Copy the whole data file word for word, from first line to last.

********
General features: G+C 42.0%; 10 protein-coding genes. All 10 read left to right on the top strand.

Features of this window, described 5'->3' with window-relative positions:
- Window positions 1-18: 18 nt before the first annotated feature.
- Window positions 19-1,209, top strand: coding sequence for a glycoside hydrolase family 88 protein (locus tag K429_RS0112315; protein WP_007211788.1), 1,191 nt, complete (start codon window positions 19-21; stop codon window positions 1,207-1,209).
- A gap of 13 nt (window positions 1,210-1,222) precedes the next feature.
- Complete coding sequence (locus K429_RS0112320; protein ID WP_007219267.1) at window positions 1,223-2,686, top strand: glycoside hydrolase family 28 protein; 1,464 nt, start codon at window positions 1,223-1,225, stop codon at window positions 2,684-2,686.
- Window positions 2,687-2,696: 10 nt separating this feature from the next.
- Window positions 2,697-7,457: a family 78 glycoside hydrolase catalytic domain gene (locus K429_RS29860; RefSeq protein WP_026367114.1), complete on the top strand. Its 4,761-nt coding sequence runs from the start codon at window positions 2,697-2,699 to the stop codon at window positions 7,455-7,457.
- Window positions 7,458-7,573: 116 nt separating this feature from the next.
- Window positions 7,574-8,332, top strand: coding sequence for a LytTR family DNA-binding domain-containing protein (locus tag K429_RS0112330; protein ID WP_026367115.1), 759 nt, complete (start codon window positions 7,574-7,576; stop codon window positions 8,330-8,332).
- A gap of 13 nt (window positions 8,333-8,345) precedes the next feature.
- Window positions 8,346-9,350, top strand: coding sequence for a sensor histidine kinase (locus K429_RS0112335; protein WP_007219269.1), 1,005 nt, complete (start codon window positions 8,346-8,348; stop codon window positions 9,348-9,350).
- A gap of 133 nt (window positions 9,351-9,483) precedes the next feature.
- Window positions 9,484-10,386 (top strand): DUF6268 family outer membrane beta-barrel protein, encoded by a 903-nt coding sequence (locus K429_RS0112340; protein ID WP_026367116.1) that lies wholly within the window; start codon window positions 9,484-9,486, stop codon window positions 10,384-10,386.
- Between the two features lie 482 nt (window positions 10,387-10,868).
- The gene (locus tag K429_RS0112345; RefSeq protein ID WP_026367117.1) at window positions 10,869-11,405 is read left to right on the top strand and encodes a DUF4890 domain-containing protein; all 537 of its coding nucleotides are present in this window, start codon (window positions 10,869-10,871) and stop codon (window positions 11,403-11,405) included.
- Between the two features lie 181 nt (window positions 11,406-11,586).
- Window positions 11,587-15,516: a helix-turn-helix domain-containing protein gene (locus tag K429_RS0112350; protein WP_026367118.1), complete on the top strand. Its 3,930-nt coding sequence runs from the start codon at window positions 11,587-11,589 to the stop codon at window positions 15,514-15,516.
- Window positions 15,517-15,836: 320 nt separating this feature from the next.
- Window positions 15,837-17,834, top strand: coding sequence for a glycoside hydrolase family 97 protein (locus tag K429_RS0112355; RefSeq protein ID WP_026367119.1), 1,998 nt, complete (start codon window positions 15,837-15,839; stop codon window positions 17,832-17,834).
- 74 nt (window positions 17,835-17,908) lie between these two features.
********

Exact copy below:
General features: G+C 42.0%; 10 protein-coding genes. All 10 read left to right on the top strand.

Features of this window, described 5'->3' with window-relative positions:
- Window positions 1-18: 18 nt before the first annotated feature.
- Window positions 19-1,209, top strand: coding sequence for a glycoside hydrolase family 88 protein (locus tag K429_RS0112315; protein WP_007211788.1), 1,191 nt, complete (start codon window positions 19-21; stop codon window positions 1,207-1,209).
- A gap of 13 nt (window positions 1,210-1,222) precedes the next feature.
- Complete coding sequence (locus K429_RS0112320; protein ID WP_007219267.1) at window positions 1,223-2,686, top strand: glycoside hydrolase family 28 protein; 1,464 nt, start codon at window positions 1,223-1,225, stop codon at window positions 2,684-2,686.
- Window positions 2,687-2,696: 10 nt separating this feature from the next.
- Window positions 2,697-7,457: a family 78 glycoside hydrolase catalytic domain gene (locus K429_RS29860; RefSeq protein WP_026367114.1), complete on the top strand. Its 4,761-nt coding sequence runs from the start codon at window positions 2,697-2,699 to the stop codon at window positions 7,455-7,457.
- Window positions 7,458-7,573: 116 nt separating this feature from the next.
- Window positions 7,574-8,332, top strand: coding sequence for a LytTR family DNA-binding domain-containing protein (locus tag K429_RS0112330; protein ID WP_026367115.1), 759 nt, complete (start codon window positions 7,574-7,576; stop codon window positions 8,330-8,332).
- A gap of 13 nt (window positions 8,333-8,345) precedes the next feature.
- Window positions 8,346-9,350, top strand: coding sequence for a sensor histidine kinase (locus K429_RS0112335; protein WP_007219269.1), 1,005 nt, complete (start codon window positions 8,346-8,348; stop codon window positions 9,348-9,350).
- A gap of 133 nt (window positions 9,351-9,483) precedes the next feature.
- Window positions 9,484-10,386 (top strand): DUF6268 family outer membrane beta-barrel protein, encoded by a 903-nt coding sequence (locus K429_RS0112340; protein ID WP_026367116.1) that lies wholly within the window; start codon window positions 9,484-9,486, stop codon window positions 10,384-10,386.
- Between the two features lie 482 nt (window positions 10,387-10,868).
- The gene (locus tag K429_RS0112345; RefSeq protein ID WP_026367117.1) at window positions 10,869-11,405 is read left to right on the top strand and encodes a DUF4890 domain-containing protein; all 537 of its coding nucleotides are present in this window, start codon (window positions 10,869-10,871) and stop codon (window positions 11,403-11,405) included.
- Between the two features lie 181 nt (window positions 11,406-11,586).
- Window positions 11,587-15,516: a helix-turn-helix domain-containing protein gene (locus tag K429_RS0112350; protein WP_026367118.1), complete on the top strand. Its 3,930-nt coding sequence runs from the start codon at window positions 11,587-11,589 to the stop codon at window positions 15,514-15,516.
- Window positions 15,517-15,836: 320 nt separating this feature from the next.
- Window positions 15,837-17,834, top strand: coding sequence for a glycoside hydrolase family 97 protein (locus tag K429_RS0112355; RefSeq protein ID WP_026367119.1), 1,998 nt, complete (start codon window positions 15,837-15,839; stop codon window positions 17,832-17,834).
- 74 nt (window positions 17,835-17,908) lie between these two features.